It must be steadily borne in mind that we are dealing with a fact situation not heretofore presented in any case. Cf. Cunningham v. Haynes, 214 N.C. 456, 199 S.E. 627. Two motor vehicles are approaching each other at night on a straight, level stretch of road with the headlights of both visible for a distance of three-quarters of a mile. No other traffic is in sight. When they are within 40 feet of each other at the entrance of a side road, the northbound truck makes a quick left turn, without notice or warning so far as the other can see or hear, and is struck by the southbound car. This turn was made, not at the center, but at the southern edge of the side road, and at a time when the other car had about reached or perhaps passed its northern edge. The driver of the southbound car had no reason to believe that the other would turn into this side road. Guthrie v. Gocking, 214 N.C. 513, 199 S.E. 707. The indications were all to the contrary. True, the northbound driver says he gave a hand signal just before making the turn, but it is a matter of common knowledge that a hand signal can seldom be seen by the driver of an approaching car under the circumstances here disclosed, because to him the other driver's hand would be in the shadow of his own lights. Nor would such a signal necessarily indicate to the approaching driver that a perilous left turn across his path was intended. Moreover, both drivers testify to the immediacy of the emergency occasioned by the sudden turn. Ingle v. Cassady, 208 N.C. 497, 181 S.E. 562; Poplin v. Adickes, 203 N.C. 726, 166 S.E. 908. Such a situation was not reasonably foreseeable by the driver of the southbound car. Guthrie v. Gocking, supra. He instantly applied his brakes, as the skid marks show, and stopped immediately following the impact. Indeed, the only suggestion of negligence on the part of the driver of the southbound car is the speed at which he was going. The evidence of the defendant Spease in regard to this may be taken with some allowance, because he frankly says that he misjudged the speed of the Butner car; that it is hard to estimate the speed of a car at night when it is coming towards you, and that he was practically in the act of turning when he first saw the car. Nevertheless, conceding the speed of the Butner car to be in excess of 45 miles an hour, and therefore prima facie unlawful, it is manifest that its speed would have resulted in no injury but for the "extraordinarily negligent" act of the defendant Spease — in the language of the Restatement of Torts, sec. 447. Powers v. Sternberg, supra. Hence, the proximate cause of the collision must be attributed to the gross and palpable negligence of the driver of the northbound vehicle. Smith v. Sink, 211 N.C. 725, 192 S.E. 108; Beach v. Patton, 208 N.C. 134, 179 S.E. 446; Hinnant v. R. R., supra; Herman v. R. R., supra; Burke v. Coach Co., 198 N.C. 8, 150 S.E. 636; Lavergne v. Pedarre (La.App.), 165 So. 17.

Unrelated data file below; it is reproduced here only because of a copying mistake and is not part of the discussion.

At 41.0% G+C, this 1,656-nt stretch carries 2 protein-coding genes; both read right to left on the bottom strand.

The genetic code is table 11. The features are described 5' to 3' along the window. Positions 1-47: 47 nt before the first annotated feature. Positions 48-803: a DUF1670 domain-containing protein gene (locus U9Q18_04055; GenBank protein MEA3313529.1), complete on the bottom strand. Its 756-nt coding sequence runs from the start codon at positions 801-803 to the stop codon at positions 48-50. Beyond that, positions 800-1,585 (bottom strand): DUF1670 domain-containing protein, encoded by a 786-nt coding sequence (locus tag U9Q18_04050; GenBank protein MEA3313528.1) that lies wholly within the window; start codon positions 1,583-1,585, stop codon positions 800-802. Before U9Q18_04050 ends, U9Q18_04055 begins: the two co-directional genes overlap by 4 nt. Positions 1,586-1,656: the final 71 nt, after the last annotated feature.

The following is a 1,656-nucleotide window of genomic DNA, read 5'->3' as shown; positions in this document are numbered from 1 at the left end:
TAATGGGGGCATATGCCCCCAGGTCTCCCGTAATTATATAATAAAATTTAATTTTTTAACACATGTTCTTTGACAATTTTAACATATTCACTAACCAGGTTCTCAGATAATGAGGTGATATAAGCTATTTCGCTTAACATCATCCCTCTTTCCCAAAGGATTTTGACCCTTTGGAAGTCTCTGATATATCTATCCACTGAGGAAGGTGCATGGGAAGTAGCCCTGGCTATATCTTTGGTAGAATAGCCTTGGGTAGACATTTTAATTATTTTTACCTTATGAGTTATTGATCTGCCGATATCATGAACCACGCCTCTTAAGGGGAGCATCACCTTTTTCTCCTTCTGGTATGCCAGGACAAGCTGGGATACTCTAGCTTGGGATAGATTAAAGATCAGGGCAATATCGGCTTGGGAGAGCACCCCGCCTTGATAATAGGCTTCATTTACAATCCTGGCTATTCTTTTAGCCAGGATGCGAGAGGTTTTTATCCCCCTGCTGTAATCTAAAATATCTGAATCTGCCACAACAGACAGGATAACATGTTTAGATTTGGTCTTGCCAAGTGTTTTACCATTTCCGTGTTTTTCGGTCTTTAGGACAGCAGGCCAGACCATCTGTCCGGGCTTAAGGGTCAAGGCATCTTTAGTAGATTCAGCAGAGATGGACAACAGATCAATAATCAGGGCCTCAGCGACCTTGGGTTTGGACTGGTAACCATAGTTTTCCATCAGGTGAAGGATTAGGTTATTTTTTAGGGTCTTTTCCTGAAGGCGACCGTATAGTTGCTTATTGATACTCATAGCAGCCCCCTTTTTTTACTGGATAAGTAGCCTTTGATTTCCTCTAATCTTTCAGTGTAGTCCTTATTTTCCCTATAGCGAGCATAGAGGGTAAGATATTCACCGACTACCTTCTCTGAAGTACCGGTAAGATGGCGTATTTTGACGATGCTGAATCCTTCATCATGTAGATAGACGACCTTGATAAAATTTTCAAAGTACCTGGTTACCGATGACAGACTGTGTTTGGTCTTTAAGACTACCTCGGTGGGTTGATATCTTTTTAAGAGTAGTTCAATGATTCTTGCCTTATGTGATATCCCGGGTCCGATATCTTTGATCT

This doctrine of insulating the negligence of one by the subsequent intervention of the active negligence of another really belongs to the definition of proximate cause. Boyd v. R. R., 200 N.C. 324, 156 S.E. 507; R. R. v. Kellogg, 94 U.S. 469. The principle is stated in Craver v. Cotton Mills, 196 N.C. 330, 145 S.E. 570, as follows: "While there may be more than one proximate cause, that which is new and entirely independent breaks the sequence of events and insulates the original or primary negligence." Lineberry v. R. R., 187 N.C. 786, 123 S.E. 1; Thompson v. R. R., 195 N.C. 663, 143 S.E. 186.
The pertinent decisions here and elsewhere are in full support of Mr. Wharton's statement in his valuable work on Negligence (sec. 134): "Supposing that if it had not been for the intervention of a responsible third party the defendant's negligence would have produced no damage to the plaintiff, is the defendant liable to the plaintiff? This question must be answered in the negative, for the general reason that causal connection between negligence and damage is broken by the interposition of independent responsible human action. I am negligent on a particular subject matter. Another person, moving independently, comes in, and either negligently or maliciously so acts as to make my negligence injurious to a third person. If so, the person so intervening acts as a nonconductor, and insulates my negligence, so that I cannot be sued for the mischief which the person so intervening directly produces. He is the one who is liable to the person injured."